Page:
There’s been an ongoing debate about whether retirees should abandon the “4% rule” for withdrawals from retirement accounts, a retirement income rule of thumb for decades. The market volatility of recent years made that rule suspect for many new retirees, but a new study from Morningstar finds that the rule can still apply.
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What Is the 4% Rule?
Created in 1994 by a financial planner named William Bengen, the 4% rule posits that retirees can make a well-structured retirement fund last 30 years by withdrawing no more than 4% of the balance in the first year of retirement, then adjusting subsequent withdrawals for inflation. Bengen’s research was based on each 30-year period of market returns and conditions dating back to 1926. He found that even during the worst three decades for markets – a stretch from October 1968 to 1998 – a retiree wouldn’t run out of money.
The popularity of the rule has fluctuated, and the strategy comes with some associated criticism. That’s because during down markets the sequence of returns risk can come into play, which occurs when the first years of withdrawals take place when the value of the retirement portfolio is down. Earlier this year, personal finance expert Suze Orman argued that the rule no longer made sense and that retirees should prolong working and withdraw as little money as possible, but no more than 3%.
How Morningstar’s Study Factors In
The investment analysis firm Morningstar has examined the safe rate of withdrawal for the first year of retirement for a few years running. Morningstar’s newest research finds that with the partial recovery of stocks, withdrawing up to 4% is once again a safe starting point.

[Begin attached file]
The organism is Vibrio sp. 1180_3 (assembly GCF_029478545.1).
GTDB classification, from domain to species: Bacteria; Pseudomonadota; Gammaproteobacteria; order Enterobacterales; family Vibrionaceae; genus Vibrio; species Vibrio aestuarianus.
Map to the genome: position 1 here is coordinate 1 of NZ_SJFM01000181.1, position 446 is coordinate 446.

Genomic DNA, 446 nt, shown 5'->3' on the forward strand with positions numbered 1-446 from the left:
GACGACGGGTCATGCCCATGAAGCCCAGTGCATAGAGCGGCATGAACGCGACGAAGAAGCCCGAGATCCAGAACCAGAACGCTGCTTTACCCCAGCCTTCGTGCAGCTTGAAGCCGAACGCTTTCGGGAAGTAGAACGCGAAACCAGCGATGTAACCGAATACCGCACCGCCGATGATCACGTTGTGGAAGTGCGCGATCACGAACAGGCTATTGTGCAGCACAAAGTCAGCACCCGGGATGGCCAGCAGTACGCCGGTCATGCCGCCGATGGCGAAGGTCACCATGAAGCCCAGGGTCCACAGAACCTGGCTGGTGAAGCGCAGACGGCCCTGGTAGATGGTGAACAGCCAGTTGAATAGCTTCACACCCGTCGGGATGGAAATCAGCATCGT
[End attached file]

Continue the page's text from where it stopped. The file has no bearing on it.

“I estimate that retirees drawing down income from an investment portfolio can now afford to withdraw as much as 4.0% as an initial spending rate, assuming a 90% probability of still having funds remaining after a 30-year time horizon,” writes Morningstar portfolio strategist Amy C. Arnott, CFA.
Morningstar’s research on the optimum initial safe withdrawal rate started in 2021 when the analysis recommended a 3.3% withdrawal rate. For 2022, that rate increased to 3.8%. The research assumes a 90% chance of success for a portfolio where stocks make up 20% to 40% of the holdings. At the end of 30 years, the portfolio would still have value.
The big factor in this year’s assessment was a change in the estimate for long-term inflation that fell to 2.42% this year against 2.84% in 2022, along with improvements in returns on fixed-income investments, such as bonds and cash accounts. The projected 30-year fixed-income returns (including cash) increased from 4.44% in 2022 to 4.81% in 2023. The study noted that while the performance of stocks has improved so far this year, the projected 30-year returns on stocks decreased this year, slipping to 9.41% from 9.88% in 2022.
The study notes that retirees who take a more flexible approach to withdrawals than a strict rate of 4% adjusted annually for inflation could be able to withdraw more money at the beginning of retirement when retirees often spend more money as they establish a new retirement lifestyle. Those retirees would need to accept that their cash withdrawals would fluctuate from year to year and that they might have less money left after 30 years.
The popularity of the 4% rule comes and goes but it can be a good starting point for creating a safe strategy for retirement withdrawals. An important consideration is how much money is withdrawn in the first years of retirement, especially if the portfolio has lost value.
Retirement Planning Tips
A financial advisor can help you build an income plan for retirement. Finding a financial advisor doesn’t have to be hard. SmartAsset’s free tool matches you with up to three vetted financial advisors who serve your area, and you can have a free introductory call with your advisor matches to decide which one you feel is right for you. If you’re ready to find an advisor who can help you achieve your financial goals, get started now.
Social Security plays a significant role in most people’s plans for retirement. SmartAsset’s Social Security calculator can help you estimate how much your benefits will be worth based on when you plan to claim them.
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